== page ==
Novel methods for detecting buried explosive devices

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Oak Ridge National Laboratory (ORNL) and Quantum Magnetics, Inc. (QM) are exploring novel landmine detection technologies. Technologies considered here include bioreporter bacteria, swept acoustic resonance, nuclear quadrupole resonance (NQR), and semiotic data fusion. Bioreporter bacteria look promising for third-world humanitarian applications; they are inexpensive, and deployment does not require high-tech methods. Swept acoustic resonance may be a useful adjunct to magnetometers in humanitarian demining. For military demining, NQR is a promising method for detecting explosive substances; of 50,000 substances that have been tested, none has an NQR signature that can be mistaken for RDX or TNT. For both military and ... continued below

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13 p.

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Kercel, S.W.; Burlage, R.S.; Patek, D.R.; Smith, C.M.; Hibbs, A.D. & Rayner, T.J. April 1, 1997.

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Description

Oak Ridge National Laboratory (ORNL) and Quantum Magnetics, Inc. (QM) are exploring novel landmine detection technologies. Technologies considered here include bioreporter bacteria, swept acoustic resonance, nuclear quadrupole resonance (NQR), and semiotic data fusion. Bioreporter bacteria look promising for third-world humanitarian applications; they are inexpensive, and deployment does not require high-tech methods. Swept acoustic resonance may be a useful adjunct to magnetometers in humanitarian demining. For military demining, NQR is a promising method for detecting explosive substances; of 50,000 substances that have been tested, none has an NQR signature that can be mistaken for RDX or TNT. For both military and commercial demining, sensor fusion entails two daunting tasks, identifying fusible features in both present-day and emerging technologies, and devising a fusion algorithm that runs in real-time on cheap hardware. Preliminary research in these areas is encouraging. A bioreporter bacterium for TNT detection is under development. Investigation has just started in swept acoustic resonance as an approach to a cheap mine detector for humanitarian use. Real-time wavelet processing appears to be a key to extending NQR bomb detection into mine detection, including TNT-based mines. Recent discoveries in semiotics may be the breakthrough that will lead to a robust fused detection scheme.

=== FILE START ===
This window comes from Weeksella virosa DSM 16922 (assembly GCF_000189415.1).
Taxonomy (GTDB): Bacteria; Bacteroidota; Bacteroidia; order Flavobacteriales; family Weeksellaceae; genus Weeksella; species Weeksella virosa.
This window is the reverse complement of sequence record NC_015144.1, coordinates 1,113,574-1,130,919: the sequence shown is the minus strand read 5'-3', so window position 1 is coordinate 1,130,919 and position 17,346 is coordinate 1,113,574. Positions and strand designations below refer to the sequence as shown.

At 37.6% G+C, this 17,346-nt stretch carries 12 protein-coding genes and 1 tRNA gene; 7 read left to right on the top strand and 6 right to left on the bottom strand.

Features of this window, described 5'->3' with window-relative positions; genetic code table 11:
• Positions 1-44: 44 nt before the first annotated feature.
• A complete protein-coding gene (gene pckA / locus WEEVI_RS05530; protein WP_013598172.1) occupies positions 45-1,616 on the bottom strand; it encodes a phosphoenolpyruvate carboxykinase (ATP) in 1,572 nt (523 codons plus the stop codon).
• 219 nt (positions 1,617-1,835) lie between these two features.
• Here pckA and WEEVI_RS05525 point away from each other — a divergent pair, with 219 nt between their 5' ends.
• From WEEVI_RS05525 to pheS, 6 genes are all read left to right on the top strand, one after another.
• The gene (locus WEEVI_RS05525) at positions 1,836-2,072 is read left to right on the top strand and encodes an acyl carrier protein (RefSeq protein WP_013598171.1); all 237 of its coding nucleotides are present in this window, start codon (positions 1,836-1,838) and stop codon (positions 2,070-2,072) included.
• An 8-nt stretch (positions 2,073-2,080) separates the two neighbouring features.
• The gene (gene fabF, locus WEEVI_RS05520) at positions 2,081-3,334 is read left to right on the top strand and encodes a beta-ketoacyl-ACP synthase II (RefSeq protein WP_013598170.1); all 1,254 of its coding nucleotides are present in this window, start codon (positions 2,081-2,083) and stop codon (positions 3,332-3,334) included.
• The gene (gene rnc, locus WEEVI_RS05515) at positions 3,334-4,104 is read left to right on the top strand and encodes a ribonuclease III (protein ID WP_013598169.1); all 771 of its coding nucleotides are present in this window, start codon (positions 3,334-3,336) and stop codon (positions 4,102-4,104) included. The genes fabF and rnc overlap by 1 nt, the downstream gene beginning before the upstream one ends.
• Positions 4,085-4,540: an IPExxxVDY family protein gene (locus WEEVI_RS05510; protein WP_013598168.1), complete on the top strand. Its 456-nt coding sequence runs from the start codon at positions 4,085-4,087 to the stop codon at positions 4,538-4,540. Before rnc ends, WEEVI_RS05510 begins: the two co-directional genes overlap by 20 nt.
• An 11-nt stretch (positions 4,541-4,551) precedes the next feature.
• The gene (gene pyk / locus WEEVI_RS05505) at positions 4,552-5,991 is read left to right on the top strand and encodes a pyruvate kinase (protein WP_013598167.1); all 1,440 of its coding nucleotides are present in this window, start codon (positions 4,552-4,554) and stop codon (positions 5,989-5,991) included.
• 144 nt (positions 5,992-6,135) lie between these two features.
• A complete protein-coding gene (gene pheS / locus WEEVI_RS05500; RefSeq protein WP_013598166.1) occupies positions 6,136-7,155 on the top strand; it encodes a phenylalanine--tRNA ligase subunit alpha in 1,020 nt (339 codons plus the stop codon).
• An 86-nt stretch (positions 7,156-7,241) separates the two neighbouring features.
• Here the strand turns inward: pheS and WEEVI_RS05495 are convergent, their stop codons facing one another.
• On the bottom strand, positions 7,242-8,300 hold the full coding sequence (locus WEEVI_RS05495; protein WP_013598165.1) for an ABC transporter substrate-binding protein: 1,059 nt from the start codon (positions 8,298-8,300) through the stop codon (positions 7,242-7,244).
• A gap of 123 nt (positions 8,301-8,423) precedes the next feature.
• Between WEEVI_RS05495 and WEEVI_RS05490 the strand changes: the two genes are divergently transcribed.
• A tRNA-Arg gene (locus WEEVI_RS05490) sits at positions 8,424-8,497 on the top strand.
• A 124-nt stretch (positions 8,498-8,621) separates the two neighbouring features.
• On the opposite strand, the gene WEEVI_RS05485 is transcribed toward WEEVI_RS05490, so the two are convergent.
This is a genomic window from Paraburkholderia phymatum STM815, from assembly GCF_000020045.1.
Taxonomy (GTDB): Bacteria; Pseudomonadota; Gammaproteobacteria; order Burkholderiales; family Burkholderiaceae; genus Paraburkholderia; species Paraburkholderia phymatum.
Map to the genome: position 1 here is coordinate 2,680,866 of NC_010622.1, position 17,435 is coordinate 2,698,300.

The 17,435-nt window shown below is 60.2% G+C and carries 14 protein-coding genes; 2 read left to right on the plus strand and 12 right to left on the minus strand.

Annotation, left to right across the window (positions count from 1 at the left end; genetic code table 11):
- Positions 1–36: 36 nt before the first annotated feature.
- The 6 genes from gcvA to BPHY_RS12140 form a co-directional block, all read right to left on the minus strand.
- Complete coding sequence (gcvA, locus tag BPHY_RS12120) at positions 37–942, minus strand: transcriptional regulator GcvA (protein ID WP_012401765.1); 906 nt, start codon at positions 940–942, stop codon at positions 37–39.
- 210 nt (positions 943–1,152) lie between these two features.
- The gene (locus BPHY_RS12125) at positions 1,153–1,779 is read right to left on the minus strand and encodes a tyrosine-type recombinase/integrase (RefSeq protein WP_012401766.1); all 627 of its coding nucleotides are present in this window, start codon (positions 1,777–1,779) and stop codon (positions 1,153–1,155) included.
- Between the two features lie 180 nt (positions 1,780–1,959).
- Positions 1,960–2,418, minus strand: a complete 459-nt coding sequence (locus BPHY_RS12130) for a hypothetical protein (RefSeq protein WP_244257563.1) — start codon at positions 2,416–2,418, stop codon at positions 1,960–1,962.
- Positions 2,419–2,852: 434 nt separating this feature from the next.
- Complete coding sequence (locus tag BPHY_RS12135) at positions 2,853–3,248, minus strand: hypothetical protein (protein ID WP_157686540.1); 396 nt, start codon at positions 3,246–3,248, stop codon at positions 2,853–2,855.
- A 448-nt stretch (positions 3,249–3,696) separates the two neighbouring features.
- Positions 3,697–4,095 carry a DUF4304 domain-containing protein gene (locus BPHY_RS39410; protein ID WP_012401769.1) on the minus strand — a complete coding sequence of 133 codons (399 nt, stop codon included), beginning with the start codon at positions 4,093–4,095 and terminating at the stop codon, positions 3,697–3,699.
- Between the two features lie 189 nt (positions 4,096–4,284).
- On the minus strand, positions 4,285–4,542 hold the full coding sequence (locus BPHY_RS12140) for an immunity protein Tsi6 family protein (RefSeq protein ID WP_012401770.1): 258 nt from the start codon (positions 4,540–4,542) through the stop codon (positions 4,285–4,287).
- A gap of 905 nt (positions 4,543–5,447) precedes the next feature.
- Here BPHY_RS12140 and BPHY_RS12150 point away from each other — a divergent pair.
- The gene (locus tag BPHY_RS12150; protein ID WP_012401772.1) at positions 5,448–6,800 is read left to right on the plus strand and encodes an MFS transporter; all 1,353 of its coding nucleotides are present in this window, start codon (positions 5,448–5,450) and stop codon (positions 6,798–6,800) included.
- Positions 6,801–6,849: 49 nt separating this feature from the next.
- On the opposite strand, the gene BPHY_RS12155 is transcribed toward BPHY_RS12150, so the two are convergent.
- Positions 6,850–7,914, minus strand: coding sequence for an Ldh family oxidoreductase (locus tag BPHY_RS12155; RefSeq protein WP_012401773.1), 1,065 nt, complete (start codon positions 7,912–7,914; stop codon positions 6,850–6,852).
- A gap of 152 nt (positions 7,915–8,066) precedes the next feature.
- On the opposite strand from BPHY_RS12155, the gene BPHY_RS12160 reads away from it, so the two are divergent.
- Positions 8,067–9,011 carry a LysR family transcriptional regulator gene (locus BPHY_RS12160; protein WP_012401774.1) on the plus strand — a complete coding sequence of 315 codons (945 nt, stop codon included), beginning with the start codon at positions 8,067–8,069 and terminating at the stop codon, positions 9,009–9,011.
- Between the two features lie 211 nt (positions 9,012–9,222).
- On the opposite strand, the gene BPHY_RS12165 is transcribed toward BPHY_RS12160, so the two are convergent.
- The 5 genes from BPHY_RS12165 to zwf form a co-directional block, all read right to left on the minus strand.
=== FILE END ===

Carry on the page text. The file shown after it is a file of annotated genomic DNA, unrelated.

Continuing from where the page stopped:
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13 p.

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OSTI as DE97004726

Medium: P; Size: 13 p.

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  • SPIE international conference, Orlando, FL (United States), 21-25 Apr 1997

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  • Other: DE97004726
  • Report No.: CONF-970465--8
  • Grant Number: AC05-96OR22464
  • Office of Scientific & Technical Information Report Number: 463656
  • Archival Resource Key: ark:/67531/metadc675220

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Office of Scientific & Technical Information Technical Reports

Reports, articles and other documents harvested from the Office of Scientific and Technical Information.

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  • April 1, 1997

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  • July 25, 2015, 2:21 a.m.

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  • April 7, 2017, 12:48 p.m.

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Kercel, S.W.; Burlage, R.S.; Patek, D.R.; Smith, C.M.; Hibbs, A.D. & Rayner, T.J. Novel methods for detecting buried explosive devices, article, April 1, 1997; Tennessee. (digital.library.unt.edu/ark:/67531/metadc675220/: accessed November 20, 2018), University of North Texas Libraries, Digital Library, digital.library.unt.edu; crediting UNT Libraries Government Documents Department.